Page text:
Borat: Cultural Learnings of America for Make Benefit Glorious Nation of Kazakhstan is funnier than its malapropic title—the audience with whom I saw the movie wasn't laughing so much as howling—and even more difficult to parse. Eyes wide, face fixed in an avid grin, Sacha Baron Cohen's ersatz Kazakh TV reporter, the ineffably oafish Borat Sagdiyev, goes looking for America. It's a documentary of sorts. The road trip—he's afraid to fly "in case the Jews repeated their attack of 9/11"—takes him from New York to Los Angeles (where he hopes to bag Pamela Anderson) by way of Mississippi, and well beyond the boundaries of taste.
Borat: Cultural Learnings of America for Make Benefit Glorious Nation of Kazakhstan Opens at Metro and other theaters, Fri., Nov. 3. Rated R. 84 minutes.
America, the "greatest country in the world," per Borat, first appears as a subway car where the friendly Kazakh introduces himself to passengers and, as is his custom, attempts to double-kiss the men. Predictable agitation is trumped when Borat's cheap suitcase drops open to release a live chicken.
The alert viewer may glimpse director Larry Charles among the startled commuters, but by and large, Baron Cohen's lumpen performance art—replete with all manner of public display and daredevil idiocy—is skilled at concealing its tracks. In the most spectacular example, Borat's bedroom tussle with his heavyset "Kazakh" producer (Ken Davitian), caught masturbating with a picture of Pamela, escalates into a naked chase into the hotel elevator, down to and through the lobby, and into a banquet of the local mortgage brokers association.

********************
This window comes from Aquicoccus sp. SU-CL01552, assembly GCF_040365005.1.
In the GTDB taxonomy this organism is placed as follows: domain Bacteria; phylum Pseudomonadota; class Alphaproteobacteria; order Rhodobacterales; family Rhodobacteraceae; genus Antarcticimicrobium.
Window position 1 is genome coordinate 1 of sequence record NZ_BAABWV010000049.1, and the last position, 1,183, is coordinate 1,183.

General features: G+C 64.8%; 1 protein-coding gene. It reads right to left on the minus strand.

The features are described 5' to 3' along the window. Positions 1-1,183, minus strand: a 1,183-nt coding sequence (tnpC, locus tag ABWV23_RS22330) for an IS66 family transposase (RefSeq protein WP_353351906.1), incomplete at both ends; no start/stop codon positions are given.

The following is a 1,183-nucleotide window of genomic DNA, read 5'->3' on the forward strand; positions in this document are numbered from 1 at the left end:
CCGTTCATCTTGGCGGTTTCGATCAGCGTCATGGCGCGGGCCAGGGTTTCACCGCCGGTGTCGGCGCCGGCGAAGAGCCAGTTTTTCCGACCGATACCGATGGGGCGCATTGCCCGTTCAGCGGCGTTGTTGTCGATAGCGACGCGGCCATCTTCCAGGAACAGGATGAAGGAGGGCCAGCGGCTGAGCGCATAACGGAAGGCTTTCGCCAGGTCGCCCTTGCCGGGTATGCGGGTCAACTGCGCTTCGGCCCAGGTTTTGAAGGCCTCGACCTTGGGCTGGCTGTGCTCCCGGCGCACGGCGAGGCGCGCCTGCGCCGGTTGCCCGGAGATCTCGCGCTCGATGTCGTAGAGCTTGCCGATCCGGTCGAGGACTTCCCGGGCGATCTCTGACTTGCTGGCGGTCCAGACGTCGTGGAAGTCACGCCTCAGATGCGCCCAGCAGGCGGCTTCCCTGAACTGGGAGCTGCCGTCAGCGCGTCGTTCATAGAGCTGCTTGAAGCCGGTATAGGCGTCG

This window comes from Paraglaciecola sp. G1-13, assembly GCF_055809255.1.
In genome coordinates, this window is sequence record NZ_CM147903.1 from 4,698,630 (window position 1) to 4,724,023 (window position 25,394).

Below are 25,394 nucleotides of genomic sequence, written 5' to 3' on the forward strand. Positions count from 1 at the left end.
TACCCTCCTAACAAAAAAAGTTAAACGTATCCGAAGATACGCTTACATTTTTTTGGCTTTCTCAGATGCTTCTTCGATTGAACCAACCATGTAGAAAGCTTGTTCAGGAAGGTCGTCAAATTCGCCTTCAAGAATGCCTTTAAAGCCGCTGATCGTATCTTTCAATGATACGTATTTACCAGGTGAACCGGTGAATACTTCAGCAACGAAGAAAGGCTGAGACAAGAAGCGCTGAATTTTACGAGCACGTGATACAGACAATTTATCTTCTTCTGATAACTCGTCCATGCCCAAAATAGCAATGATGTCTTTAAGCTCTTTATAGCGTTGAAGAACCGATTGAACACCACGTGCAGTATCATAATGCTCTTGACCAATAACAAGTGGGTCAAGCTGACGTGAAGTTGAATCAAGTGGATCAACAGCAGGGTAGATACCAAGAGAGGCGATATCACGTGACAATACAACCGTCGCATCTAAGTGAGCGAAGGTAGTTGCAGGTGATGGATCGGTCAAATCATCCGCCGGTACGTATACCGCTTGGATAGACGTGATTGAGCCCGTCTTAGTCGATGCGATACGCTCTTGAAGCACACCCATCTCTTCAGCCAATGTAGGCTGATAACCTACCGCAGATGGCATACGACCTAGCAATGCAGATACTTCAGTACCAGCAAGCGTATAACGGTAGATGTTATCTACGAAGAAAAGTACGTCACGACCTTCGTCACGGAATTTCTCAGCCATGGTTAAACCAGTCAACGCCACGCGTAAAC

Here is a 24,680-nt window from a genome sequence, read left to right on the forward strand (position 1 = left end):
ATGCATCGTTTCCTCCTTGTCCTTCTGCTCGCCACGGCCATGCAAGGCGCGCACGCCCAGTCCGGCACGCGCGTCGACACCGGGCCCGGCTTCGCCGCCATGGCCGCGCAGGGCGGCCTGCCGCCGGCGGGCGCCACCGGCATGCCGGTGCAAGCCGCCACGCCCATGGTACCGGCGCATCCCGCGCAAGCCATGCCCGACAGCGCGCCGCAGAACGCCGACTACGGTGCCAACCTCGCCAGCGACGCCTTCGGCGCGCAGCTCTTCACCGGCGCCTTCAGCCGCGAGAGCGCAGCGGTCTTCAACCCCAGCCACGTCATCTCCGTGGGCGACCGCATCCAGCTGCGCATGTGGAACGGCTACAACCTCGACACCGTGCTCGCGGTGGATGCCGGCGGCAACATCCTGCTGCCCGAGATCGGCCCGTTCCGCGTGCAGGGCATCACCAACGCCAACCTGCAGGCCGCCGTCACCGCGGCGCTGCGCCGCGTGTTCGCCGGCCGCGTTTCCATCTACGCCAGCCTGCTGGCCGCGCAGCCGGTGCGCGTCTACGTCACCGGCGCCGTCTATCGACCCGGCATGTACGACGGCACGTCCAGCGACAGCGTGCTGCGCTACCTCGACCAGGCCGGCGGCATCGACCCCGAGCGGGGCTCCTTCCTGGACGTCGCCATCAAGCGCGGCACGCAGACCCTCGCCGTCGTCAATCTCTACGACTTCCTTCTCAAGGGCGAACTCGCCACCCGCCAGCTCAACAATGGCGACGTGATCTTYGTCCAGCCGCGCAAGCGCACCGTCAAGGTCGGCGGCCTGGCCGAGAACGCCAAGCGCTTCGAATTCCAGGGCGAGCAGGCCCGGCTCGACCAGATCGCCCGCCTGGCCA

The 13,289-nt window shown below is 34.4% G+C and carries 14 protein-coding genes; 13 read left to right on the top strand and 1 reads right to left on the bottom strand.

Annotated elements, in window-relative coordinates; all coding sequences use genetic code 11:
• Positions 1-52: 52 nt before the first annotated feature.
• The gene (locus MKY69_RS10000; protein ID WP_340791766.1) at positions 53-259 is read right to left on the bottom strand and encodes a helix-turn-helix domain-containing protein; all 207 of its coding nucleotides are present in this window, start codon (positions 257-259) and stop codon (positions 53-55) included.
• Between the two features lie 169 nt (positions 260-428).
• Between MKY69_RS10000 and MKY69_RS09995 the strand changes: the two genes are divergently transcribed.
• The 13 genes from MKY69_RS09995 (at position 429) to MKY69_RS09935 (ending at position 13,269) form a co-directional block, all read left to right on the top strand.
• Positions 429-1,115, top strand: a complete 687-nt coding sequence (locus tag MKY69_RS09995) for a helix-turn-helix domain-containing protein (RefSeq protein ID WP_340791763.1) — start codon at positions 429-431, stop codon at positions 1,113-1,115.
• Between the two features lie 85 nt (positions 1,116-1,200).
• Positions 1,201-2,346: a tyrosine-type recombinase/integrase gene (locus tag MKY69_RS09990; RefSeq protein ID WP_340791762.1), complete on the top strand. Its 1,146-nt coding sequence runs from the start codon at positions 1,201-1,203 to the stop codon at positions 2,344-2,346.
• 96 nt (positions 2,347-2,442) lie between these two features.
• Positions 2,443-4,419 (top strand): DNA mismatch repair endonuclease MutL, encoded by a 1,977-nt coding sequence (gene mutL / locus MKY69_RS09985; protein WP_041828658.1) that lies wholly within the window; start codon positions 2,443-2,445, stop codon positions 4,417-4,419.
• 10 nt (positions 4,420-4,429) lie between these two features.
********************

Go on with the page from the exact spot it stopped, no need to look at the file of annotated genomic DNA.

Not simply a jackass, Borat (like Baron Cohen's earlier creation Ali G) specializes in one-on-ones with unwary professionals, snared by their willingness to humor a hapless foreigner and desire to appear on (even Kazakh) TV. Stooges range from a self-identified humor consultant ("Do you ever laugh on people with retardation?" Borat wonders) to a car salesman (asked if the automobile is outfitted with a "pussy magnet") to a pair of pols, former Georgia Rep. Bob Barr and perennial candidate Alan Keyes. What did they know—and when did they know it? Keyes realizes something before our eyes when, after a long, faux-naive account of a Gay Pride rally, Borat says, "Are you telling me that the man who tried to put a rubber fist into my anus was a homosexual?"